Tuesday, October 16, 2012

Babette's Feast - Food in Films

The relationship of food and cinema goes back since the invention of the seventh art.  Food is extremely sensual and symbolic and it's no wonder that film creators have centered their plots around food.  In Babette's Feast, as the title implies food does not fall short.  The entire plot is centered on the determination of one woman to prepare an exotic scrumptious feast.  It's a celebration of a single meal served to her less than accepting guests whom are truly in need of appreciation of life's simple little pleasure's.  

Babette's Feast is a visually stimulating Danish film released in 1987, written and directed by Gabriel Axel, based on the story of Karen Blixen also known by her pen name Isak Dinesen.  Rightfully so, the film was honored with the 1987 Oscar Award for Best Foreign Language Film.  The film depicts far more than food and foodways, it shows more than the sensuality of food in our lives and it portrays a story of french cuisine by lovingly detailing the many pleasures of food.     

Babette's Feast takes place in a remote seaside village in Jutland, the site of an especially strict Lutheran sect of 19th century Denmark.  The two beautiful young daughters of the founder of the sect reject suitors from the outside world whom if married, would have taken them away from their father, their religion, and their village.  Many years pass; neither sister has an opportunity to marry, so they live their lives devoted to good works and keeping their now dead father's spirit alive.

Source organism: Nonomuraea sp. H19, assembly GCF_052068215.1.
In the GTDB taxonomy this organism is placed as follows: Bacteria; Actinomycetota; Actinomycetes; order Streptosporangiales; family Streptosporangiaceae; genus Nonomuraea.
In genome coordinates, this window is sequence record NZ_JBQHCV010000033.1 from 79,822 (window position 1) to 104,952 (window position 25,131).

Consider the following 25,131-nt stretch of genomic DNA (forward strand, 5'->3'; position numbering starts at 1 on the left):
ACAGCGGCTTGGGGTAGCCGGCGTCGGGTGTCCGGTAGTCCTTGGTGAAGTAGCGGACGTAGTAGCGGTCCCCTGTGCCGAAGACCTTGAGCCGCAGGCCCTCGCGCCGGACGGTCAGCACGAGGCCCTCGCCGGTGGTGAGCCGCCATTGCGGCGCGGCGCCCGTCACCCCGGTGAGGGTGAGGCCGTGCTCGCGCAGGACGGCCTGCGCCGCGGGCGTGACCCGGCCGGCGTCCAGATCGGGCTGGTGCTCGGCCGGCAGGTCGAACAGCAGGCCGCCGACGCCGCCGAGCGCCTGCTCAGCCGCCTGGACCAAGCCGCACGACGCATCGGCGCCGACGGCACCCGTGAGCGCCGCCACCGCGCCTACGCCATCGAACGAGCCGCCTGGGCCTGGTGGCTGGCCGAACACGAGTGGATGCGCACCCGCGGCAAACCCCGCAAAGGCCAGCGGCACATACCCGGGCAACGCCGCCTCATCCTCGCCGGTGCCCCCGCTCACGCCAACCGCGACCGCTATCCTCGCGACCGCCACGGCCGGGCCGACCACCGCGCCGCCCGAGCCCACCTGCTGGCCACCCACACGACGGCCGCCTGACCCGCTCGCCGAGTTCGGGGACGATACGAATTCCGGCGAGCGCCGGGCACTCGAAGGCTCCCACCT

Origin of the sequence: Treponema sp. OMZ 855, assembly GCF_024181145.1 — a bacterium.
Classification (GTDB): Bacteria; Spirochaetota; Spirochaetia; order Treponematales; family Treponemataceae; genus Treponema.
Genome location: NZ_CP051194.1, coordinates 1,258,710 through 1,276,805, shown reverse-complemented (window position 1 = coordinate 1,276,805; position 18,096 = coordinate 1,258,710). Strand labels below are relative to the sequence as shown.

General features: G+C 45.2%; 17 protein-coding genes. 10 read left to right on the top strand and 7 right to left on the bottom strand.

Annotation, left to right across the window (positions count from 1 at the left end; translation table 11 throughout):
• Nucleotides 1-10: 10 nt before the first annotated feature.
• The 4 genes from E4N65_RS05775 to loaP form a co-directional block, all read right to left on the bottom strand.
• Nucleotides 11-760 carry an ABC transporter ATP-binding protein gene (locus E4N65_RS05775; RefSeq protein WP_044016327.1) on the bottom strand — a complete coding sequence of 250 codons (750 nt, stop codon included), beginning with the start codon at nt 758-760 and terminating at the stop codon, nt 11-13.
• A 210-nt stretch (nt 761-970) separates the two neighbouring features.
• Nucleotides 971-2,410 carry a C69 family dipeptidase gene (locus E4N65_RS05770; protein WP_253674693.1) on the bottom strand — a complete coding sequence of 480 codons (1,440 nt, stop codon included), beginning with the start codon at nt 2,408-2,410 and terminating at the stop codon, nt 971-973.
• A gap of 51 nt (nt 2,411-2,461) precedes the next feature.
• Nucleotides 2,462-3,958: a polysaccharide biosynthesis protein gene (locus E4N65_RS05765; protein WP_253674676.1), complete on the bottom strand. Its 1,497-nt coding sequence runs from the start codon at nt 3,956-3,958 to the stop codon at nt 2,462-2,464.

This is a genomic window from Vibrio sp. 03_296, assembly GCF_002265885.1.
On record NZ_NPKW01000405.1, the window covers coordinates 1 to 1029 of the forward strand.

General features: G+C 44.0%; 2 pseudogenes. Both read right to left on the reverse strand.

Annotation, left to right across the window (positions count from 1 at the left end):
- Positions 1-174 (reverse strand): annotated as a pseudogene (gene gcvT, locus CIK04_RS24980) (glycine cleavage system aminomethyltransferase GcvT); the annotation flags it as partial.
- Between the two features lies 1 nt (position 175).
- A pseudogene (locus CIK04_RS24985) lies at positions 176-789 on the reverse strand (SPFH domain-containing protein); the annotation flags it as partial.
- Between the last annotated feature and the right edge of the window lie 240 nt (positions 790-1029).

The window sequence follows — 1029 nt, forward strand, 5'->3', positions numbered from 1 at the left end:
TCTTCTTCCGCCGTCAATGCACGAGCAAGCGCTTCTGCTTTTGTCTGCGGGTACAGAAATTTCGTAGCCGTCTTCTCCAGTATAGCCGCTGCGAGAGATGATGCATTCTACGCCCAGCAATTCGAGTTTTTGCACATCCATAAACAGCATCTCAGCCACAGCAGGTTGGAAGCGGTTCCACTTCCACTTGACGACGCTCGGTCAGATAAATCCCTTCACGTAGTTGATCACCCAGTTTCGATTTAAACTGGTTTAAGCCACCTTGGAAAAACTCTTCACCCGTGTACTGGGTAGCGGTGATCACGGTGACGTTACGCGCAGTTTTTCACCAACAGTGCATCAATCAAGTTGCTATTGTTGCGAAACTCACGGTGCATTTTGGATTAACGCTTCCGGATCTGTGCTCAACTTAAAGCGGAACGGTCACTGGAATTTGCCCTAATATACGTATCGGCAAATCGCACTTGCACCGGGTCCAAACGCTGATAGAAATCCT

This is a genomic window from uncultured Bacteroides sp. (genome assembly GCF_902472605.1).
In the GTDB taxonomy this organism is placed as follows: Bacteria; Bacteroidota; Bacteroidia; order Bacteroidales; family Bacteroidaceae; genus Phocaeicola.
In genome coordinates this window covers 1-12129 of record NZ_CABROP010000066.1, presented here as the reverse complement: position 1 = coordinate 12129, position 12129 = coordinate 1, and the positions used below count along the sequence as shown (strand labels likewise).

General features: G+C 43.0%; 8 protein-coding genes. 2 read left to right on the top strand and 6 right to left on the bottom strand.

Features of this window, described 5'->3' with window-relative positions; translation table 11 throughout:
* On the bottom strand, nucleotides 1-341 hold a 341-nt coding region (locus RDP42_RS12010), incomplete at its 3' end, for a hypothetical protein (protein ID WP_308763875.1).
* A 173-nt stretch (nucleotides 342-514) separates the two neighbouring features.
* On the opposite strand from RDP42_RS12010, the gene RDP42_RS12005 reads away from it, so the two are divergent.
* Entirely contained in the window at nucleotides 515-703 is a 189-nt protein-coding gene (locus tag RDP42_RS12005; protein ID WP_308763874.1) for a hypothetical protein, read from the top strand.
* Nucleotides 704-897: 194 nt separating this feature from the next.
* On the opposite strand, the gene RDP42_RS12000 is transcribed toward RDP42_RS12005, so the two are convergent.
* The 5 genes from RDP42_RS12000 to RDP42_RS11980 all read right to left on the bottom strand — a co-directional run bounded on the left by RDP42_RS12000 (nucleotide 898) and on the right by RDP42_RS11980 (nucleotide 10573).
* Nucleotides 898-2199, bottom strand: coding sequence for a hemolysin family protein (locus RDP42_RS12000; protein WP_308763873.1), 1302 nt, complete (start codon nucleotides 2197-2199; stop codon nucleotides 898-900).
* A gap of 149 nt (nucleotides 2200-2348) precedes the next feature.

The story flashes back several years, depicting the sisters in their youth.  Each sister is courted by handsome young men, one a worldly aristocratic army officer and the other a French opera star named Achille Papin.  

One evening some thirty five years later, on a dark rainy night, a bedraggled and visibly exhausted woman appears on the doorstep of the two sisters, who are now in late middle age.  The woman arrived with a letter written by the famous opera star whom had before courted one of the sisters: Achille Papin.  He asks the sisters to take in the woman, a refugee from the civil war that was tearing France apart in 1871.  The woman's husband and son were both brutally killed leaving her with nowhere else to turn.  Babette Hersant, played by Stephane Audran, had lost her family, her country, her language, and as it turns out, her art.  In exchange for taking her in, Babette submits herself to servitude and housekeeping for the sisters.